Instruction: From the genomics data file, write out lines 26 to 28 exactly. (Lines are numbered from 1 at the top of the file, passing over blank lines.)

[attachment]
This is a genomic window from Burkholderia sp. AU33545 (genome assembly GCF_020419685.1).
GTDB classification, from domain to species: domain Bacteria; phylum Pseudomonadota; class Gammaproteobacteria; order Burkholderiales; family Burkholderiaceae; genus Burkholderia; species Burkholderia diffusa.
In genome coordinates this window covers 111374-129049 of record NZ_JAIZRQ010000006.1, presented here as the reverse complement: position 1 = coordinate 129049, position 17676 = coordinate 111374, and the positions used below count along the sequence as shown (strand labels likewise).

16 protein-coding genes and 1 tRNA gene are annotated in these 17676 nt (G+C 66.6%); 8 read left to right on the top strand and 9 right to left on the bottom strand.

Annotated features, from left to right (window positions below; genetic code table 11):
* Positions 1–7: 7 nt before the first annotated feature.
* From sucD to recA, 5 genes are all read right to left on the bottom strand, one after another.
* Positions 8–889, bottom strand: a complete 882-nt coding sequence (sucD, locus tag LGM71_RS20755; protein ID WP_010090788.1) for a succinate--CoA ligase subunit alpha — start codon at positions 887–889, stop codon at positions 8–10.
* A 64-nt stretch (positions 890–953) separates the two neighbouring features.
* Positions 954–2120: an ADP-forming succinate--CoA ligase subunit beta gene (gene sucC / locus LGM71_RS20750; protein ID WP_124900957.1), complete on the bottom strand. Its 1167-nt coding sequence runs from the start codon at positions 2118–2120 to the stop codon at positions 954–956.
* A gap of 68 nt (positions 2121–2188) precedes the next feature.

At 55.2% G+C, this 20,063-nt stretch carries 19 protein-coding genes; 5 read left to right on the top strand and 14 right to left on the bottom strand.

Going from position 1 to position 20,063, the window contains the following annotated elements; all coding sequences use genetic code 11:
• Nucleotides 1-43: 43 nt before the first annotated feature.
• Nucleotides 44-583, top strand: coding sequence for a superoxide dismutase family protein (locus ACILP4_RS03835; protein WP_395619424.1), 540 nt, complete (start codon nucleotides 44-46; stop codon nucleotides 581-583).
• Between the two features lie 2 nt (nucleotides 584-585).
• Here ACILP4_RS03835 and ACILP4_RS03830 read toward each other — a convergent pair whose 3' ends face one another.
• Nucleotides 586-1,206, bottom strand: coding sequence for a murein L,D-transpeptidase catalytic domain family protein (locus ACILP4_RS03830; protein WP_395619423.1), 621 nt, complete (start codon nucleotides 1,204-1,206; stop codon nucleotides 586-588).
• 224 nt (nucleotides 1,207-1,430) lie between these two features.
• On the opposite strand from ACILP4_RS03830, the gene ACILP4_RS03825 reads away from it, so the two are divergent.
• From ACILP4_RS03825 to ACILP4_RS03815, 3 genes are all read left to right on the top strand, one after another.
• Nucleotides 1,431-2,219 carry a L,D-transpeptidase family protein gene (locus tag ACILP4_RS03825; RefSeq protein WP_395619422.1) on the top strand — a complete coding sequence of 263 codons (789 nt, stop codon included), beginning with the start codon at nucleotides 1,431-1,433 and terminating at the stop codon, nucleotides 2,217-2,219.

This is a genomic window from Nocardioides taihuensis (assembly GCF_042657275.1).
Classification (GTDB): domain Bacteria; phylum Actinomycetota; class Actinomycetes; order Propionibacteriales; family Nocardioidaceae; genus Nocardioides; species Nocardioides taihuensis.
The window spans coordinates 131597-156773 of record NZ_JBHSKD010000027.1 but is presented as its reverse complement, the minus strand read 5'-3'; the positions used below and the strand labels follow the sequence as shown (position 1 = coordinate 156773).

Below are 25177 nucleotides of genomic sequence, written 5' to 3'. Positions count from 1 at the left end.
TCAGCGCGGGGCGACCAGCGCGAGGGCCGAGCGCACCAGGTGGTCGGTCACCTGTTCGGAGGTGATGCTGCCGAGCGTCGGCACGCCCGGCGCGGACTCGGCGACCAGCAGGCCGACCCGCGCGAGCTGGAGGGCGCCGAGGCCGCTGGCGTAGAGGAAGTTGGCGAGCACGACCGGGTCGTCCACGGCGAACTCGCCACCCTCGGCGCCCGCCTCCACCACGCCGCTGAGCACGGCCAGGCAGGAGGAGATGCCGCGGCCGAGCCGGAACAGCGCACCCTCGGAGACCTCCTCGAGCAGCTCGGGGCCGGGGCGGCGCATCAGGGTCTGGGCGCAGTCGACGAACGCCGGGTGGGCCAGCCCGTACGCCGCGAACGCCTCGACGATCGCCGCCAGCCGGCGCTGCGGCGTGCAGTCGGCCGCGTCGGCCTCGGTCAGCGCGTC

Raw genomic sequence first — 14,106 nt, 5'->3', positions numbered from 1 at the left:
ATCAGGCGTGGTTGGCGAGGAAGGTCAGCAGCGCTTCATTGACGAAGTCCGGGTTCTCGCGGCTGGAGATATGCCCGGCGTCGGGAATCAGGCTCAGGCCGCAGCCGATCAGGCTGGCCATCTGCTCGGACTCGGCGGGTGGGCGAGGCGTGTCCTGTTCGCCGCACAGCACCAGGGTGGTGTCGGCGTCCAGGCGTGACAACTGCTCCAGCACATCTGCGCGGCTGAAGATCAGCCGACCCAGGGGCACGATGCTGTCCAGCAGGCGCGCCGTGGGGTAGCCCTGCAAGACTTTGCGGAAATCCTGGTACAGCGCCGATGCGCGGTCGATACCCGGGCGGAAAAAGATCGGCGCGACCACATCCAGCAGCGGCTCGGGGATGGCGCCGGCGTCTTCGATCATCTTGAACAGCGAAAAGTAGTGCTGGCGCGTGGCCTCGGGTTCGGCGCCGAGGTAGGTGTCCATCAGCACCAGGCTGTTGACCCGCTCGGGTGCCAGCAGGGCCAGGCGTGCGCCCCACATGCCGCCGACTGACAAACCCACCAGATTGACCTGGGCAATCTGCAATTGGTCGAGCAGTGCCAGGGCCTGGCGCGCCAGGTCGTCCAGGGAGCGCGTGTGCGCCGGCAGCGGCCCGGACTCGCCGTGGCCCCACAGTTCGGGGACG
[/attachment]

Below are 25177 nucleotides of genomic sequence, written 5' to 3'. Positions count from 1 at the left end.
TCAGCGCGGGGCGACCAGCGCGAGGGCCGAGCGCACCAGGTGGTCGGTCACCTGTTCGGAGGTGATGCTGCCGAGCGTCGGCACGCCCGGCGCGGACTCGGCGACCAGCAGGCCGACCCGCGCGAGCTGGAGGGCGCCGAGGCCGCTGGCGTAGAGGAAGTTGGCGAGCACGACCGGGTCGTCCACGGCGAACTCGCCACCCTCGGCGCCCGCCTCCACCACGCCGCTGAGCACGGCCAGGCAGGAGGAGATGCCGCGGCCGAGCCGGAACAGCGCACCCTCGGAGACCTCCTCGAGCAGCTCGGGGCCGGGGCGGCGCATCAGGGTCTGGGCGCAGTCGACGAACGCCGGGTGGGCCAGCCCGTACGCCGCGAACGCCTCGACGATCGCCGCCAGCCGGCGCTGCGGCGTGCAGTCGGCCGCGTCGGCCTCGGTCAGCGCGTC

Raw genomic sequence first — 14,106 nt, 5'->3', positions numbered from 1 at the left: